Photo © Steven Foster
The olive is an evergreen tree that grows to about 33 feet and is characterized by gray-green leaves.1 Olive trees have been cultivated on the island of Crete since 3500 BCE and some live more than 500 years.2 Today, olive trees are cultivated throughout the Mediterranean in Italy, Spain, Greece, Turkey, Portugal, Morocco, and Syria as well as the United States, Australia, and South Africa.2,3
History and Cultural Significance
Greek mythology states that the first olive trees were actually sprouts from where the goddess Athena pierced the soil with her spear.2 Ancient citizens of Greece decided to name their capital after Athena to honor the goddess for such a bountiful tree.2 Since the olive tree is so productive and long lived, it became the symbol of peace and productivity for ancient Greeks.2 Olympic athletes were rewarded with a single olive branch as a sign of vitality. Homer wrote in the Odyssey that olive oil was “liquid gold”.2
Traditional uses of the fruit include nutrition and the production of olive oil.4,5 The fruit is cold-pressed to produce the renowned cooking oil traditionally thought to have medicinal properties.1,4 Olive oil has been used historically for relief of intestinal gas, for lubrication of the intestines, and as a mild laxative.5 Externally, olive oil has been applied to soothe minor burns and dry skin. In combination with other products, olive oil has been used in the treatment of stretch marks due to pregnancy, as well as for firming the breasts.5
One of the components of olive oil, squalene, is thought to have antioxidant properties and it occurs naturally in human skin.6 Squalene, an unsaturated fatty acid, is used as an emollient in many cosmetics and is thought to be beneficial in replenishing skin suppleness, especially when skin has been damaged by the wind or sun.7
In one study, researchers were able to show that a diet rich in olive oil intake significantly correlated to a decrease in blood pressure in healthy adult volunteers.8 Another investigation indicated that a reduced fat diet high in extra virgin olive oil allowed for lower daily dosages of antihypertensive medications.9
Recently, externally applied olive oil combination products have been studied for the treatment of diaper rash.10
The growth and production of olives and olive oil is a worldwide, multi-million dollar industry. It is estimated that 1 million tons of olives and 2.25 million tons of olive oil are consumed annually, worldwide.11 Italy, Spain, and Greece are the major producers of olive and olive oil, but new plantings are under way in South America, South Africa, Australia, and New Zealand.12 With consumption increasing yearly and production increasing at an even faster rate, the olive industry is showing no signs of slowing.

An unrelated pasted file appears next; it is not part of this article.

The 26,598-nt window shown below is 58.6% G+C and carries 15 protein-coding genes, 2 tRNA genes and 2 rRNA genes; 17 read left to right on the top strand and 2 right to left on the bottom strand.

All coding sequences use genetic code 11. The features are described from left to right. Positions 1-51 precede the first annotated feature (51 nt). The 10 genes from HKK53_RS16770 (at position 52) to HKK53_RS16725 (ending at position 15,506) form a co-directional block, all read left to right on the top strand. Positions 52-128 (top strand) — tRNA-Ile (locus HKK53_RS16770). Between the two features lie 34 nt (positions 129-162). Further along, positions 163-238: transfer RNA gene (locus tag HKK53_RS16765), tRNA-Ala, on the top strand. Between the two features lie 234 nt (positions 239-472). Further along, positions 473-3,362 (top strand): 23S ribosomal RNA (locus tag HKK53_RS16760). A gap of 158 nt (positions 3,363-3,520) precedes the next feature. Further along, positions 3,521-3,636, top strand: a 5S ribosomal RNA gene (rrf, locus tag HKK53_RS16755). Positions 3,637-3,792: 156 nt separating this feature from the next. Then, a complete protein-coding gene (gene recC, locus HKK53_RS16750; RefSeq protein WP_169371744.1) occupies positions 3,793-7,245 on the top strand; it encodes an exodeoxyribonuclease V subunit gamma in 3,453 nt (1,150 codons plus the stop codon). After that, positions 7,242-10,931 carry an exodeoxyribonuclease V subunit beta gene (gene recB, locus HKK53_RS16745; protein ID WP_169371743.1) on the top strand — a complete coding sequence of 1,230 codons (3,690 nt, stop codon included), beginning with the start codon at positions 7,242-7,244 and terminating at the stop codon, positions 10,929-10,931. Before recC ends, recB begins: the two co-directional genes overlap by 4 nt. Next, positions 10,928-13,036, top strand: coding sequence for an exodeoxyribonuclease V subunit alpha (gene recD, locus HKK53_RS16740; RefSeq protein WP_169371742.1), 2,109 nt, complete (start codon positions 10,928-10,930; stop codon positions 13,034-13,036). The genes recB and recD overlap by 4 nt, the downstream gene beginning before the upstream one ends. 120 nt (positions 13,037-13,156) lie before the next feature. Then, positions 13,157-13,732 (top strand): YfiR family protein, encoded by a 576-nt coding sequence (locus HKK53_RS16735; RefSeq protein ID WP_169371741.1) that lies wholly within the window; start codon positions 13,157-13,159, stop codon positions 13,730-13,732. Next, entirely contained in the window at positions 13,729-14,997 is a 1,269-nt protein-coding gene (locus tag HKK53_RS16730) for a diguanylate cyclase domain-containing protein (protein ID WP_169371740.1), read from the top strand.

1 DerMarderosian A, Beutler JA, eds. The Review of Natural Products: The Most Complete Source of Natural Product Information. 3rd ed. St. Louis, MO: Facts and Comparisons; 2002.
2 Anonymous. The Olive Tree (Olea europea). Explore Crete web site. 2005. Available at: http://www.explorecrete.com/nature/olive.html. Accessed: April 4, 2005.
3 Anonymous. Olive Fruit Facts. The California Rare Fruit Growers web site. Available at: http://www.crfg.org/pubs/ff/olive.html. Accessed April 4, 2005.
4 Bruneton J. Pharmacognosy, Phytochemistry, Medicincal Plants. 2nd ed. Paris: Lavoisier Publishing Inc.; 1999.
5 Blumenthal M, Busse WR, Goldberg A, Gruenwald J, Hall T, Riggins CW, Rister RS, eds. Klein S, Rister RS, trans. The Complete German Commission E Monographs¾Therapeutic Guide to Herbal Medicines. Austin, TX: American Botanical Council; Boston: Integrative Medicine Communication; 1998.
6 Jarvis WT. Shark Liver Oil. National Council Against Fraud web site. 1997. Available at: http://www.ncahf.org/articles/s-z/sharkoil.html. Accessed April 4, 2005.
7 Anonymous. Sqaulene Oil. Second Report of the Cosmetic Ingredient Review Expert Panel. Journal of the American College of Toxicology. 1982:1(2):37-56.
8 Psaltopoulou T, Naska A, Orfanos P, Trichopoulos D, Mountokalakis T, Trichopoulou A. Olive oil, the Mediterranean diet, and arterial blood pressure: The Greek European Prospective Investigation into Cancer and Nutrition (EPIC) study. Am J Clin Nutr. 2004;80:1012–1018.
9 Ferrara LA, Raimondi AS, d’ Episcopo L, Guida L, Dello Russo A,
Marotta T. Olive oil and reduced need for antihypertensive medication.
Arch Intern Med. 2000;160(6):837–842.
10 Al-Waili NS. Clinical and mycological benefits of topical application of honey, olive oil, and beeswax. European Society of Clinical Microbiology and Infectious Diseases. 2005;11:161-163.
11 Anonymous. The world olive market. International Olive Council web site. Available at: http://www.internationaloliveoil.org/noticia.asp?pNew=46. Accessed April 5, 2005.
12 Anonymous. Global Olive Industry. OliveBusiness.com web site. Available at: http://www.olivebusiness.com/OliveHandbook/OliveIndustry/global.htm. Accessed April 5, 2005.